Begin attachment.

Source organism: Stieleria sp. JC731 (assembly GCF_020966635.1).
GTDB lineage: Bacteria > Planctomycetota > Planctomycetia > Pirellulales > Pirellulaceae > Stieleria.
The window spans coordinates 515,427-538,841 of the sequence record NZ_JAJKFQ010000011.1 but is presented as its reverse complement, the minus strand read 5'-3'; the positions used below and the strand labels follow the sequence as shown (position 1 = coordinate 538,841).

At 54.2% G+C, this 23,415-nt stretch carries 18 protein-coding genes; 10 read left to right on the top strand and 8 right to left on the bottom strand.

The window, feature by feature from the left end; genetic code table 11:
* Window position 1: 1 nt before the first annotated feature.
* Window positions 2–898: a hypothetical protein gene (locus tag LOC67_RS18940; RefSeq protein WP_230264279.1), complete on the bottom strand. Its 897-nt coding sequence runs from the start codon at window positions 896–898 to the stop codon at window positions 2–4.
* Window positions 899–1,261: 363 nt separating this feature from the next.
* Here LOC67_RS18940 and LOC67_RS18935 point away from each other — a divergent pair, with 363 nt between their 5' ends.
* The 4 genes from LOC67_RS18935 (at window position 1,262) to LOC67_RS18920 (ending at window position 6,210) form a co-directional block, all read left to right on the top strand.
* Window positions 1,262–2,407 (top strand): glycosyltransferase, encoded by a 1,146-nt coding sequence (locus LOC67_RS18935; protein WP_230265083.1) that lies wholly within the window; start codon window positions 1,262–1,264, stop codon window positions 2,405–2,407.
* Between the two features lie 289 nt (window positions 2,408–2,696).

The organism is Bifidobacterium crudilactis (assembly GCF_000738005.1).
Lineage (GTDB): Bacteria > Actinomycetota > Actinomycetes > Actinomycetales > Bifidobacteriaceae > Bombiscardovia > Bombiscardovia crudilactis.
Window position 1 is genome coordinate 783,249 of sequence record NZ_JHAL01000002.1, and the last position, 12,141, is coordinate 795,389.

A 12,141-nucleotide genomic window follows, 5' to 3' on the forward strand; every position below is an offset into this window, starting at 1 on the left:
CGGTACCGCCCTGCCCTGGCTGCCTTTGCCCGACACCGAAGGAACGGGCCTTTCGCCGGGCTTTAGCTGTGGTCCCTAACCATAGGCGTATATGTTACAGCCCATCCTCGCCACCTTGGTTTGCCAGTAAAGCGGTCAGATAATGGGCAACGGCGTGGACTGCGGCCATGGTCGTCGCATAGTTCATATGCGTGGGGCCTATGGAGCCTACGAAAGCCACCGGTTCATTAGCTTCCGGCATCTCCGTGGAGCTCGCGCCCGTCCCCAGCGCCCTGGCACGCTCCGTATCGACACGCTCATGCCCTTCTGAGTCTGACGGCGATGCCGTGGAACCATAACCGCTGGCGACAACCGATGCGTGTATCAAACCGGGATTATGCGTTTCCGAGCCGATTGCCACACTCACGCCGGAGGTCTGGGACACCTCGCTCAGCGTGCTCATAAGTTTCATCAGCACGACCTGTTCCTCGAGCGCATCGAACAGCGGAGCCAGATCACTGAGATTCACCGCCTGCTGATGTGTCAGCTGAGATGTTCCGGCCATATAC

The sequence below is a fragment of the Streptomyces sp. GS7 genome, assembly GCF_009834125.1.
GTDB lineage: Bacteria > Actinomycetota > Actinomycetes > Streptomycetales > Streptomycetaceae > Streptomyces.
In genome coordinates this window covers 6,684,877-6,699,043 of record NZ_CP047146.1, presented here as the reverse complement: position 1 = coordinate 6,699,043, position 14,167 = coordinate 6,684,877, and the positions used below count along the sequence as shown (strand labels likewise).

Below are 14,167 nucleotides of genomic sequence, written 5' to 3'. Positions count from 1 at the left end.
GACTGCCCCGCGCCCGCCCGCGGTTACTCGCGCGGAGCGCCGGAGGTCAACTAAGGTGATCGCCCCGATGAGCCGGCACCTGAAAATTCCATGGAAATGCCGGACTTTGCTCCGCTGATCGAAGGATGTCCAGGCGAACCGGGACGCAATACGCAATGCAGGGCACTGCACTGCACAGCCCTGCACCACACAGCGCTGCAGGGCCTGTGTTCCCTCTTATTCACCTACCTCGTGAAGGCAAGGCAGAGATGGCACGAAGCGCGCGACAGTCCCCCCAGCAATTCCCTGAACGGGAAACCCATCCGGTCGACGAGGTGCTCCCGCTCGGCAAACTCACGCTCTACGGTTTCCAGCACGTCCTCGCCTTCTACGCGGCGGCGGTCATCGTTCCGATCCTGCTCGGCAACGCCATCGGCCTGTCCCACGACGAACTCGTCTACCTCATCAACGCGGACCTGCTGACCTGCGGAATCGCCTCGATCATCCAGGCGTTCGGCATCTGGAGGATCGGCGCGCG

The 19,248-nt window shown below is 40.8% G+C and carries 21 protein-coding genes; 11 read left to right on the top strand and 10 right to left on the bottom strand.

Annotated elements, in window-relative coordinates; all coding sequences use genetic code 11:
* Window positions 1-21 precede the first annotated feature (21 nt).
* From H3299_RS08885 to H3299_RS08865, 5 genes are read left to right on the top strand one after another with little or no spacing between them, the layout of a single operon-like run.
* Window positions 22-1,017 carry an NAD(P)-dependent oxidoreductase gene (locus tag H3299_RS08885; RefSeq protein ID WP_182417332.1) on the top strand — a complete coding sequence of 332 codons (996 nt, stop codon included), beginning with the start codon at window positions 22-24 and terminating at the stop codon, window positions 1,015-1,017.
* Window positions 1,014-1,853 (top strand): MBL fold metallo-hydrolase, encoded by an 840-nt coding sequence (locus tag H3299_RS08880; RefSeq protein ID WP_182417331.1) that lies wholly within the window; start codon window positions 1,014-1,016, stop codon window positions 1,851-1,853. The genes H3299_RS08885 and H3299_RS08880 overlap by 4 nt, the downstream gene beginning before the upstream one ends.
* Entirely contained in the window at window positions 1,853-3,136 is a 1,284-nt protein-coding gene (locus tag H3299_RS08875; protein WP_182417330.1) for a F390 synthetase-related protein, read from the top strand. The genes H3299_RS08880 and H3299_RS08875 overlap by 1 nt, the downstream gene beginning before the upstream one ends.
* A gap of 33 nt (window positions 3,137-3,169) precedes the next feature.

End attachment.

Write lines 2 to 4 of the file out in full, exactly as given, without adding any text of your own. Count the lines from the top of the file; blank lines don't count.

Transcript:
GTDB lineage: Bacteria > Planctomycetota > Planctomycetia > Pirellulales > Pirellulaceae > Stieleria.
The window spans coordinates 515,427-538,841 of the sequence record NZ_JAJKFQ010000011.1 but is presented as its reverse complement, the minus strand read 5'-3'; the positions used below and the strand labels follow the sequence as shown (position 1 = coordinate 538,841).

At 54.2% G+C, this 23,415-nt stretch carries 18 protein-coding genes; 10 read left to right on the top strand and 8 right to left on the bottom strand.